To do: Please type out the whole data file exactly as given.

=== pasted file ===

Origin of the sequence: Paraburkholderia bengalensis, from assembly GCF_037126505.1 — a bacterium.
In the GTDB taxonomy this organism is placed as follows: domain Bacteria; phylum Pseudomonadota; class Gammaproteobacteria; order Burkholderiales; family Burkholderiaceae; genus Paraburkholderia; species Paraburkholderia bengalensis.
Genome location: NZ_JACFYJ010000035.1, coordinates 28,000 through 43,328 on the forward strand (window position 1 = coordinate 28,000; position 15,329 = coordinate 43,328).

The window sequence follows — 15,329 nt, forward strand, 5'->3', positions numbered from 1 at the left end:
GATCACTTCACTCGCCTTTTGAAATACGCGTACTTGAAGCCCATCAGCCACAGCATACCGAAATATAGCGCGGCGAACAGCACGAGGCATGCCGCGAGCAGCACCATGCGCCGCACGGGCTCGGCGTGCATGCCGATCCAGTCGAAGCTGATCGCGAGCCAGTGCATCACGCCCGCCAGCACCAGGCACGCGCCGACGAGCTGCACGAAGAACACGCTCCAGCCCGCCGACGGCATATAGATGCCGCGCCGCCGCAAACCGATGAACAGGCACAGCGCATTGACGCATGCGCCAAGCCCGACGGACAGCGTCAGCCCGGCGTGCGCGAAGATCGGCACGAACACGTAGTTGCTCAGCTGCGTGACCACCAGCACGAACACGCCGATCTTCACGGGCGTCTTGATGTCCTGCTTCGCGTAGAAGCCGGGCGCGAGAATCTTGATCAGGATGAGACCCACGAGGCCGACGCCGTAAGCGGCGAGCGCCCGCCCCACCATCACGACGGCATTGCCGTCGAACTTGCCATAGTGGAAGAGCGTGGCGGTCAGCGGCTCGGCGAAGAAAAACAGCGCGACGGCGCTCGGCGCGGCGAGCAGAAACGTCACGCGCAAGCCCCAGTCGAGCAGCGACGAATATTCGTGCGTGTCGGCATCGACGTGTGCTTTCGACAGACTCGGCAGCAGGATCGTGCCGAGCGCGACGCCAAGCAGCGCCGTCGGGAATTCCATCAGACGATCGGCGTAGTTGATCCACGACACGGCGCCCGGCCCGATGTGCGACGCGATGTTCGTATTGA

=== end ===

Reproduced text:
Origin of the sequence: Paraburkholderia bengalensis, from assembly GCF_037126505.1 — a bacterium.
In the GTDB taxonomy this organism is placed as follows: domain Bacteria; phylum Pseudomonadota; class Gammaproteobacteria; order Burkholderiales; family Burkholderiaceae; genus Paraburkholderia; species Paraburkholderia bengalensis.
Genome location: NZ_JACFYJ010000035.1, coordinates 28,000 through 43,328 on the forward strand (window position 1 = coordinate 28,000; position 15,329 = coordinate 43,328).

The window sequence follows — 15,329 nt, forward strand, 5'->3', positions numbered from 1 at the left end:
GATCACTTCACTCGCCTTTTGAAATACGCGTACTTGAAGCCCATCAGCCACAGCATACCGAAATATAGCGCGGCGAACAGCACGAGGCATGCCGCGAGCAGCACCATGCGCCGCACGGGCTCGGCGTGCATGCCGATCCAGTCGAAGCTGATCGCGAGCCAGTGCATCACGCCCGCCAGCACCAGGCACGCGCCGACGAGCTGCACGAAGAACACGCTCCAGCCCGCCGACGGCATATAGATGCCGCGCCGCCGCAAACCGATGAACAGGCACAGCGCATTGACGCATGCGCCAAGCCCGACGGACAGCGTCAGCCCGGCGTGCGCGAAGATCGGCACGAACACGTAGTTGCTCAGCTGCGTGACCACCAGCACGAACACGCCGATCTTCACGGGCGTCTTGATGTCCTGCTTCGCGTAGAAGCCGGGCGCGAGAATCTTGATCAGGATGAGACCCACGAGGCCGACGCCGTAAGCGGCGAGCGCCCGCCCCACCATCACGACGGCATTGCCGTCGAACTTGCCATAGTGGAAGAGCGTGGCGGTCAGCGGCTCGGCGAAGAAAAACAGCGCGACGGCGCTCGGCGCGGCGAGCAGAAACGTCACGCGCAAGCCCCAGTCGAGCAGCGACGAATATTCGTGCGTGTCGGCATCGACGTGTGCTTTCGACAGACTCGGCAGCAGGATCGTGCCGAGCGCGACGCCAAGCAGCGCCGTCGGGAATTCCATCAGACGATCGGCGTAGTTGATCCACGACACGGCGCCCGGCCCGATGTGCGACGCGATGTTCGTATTGA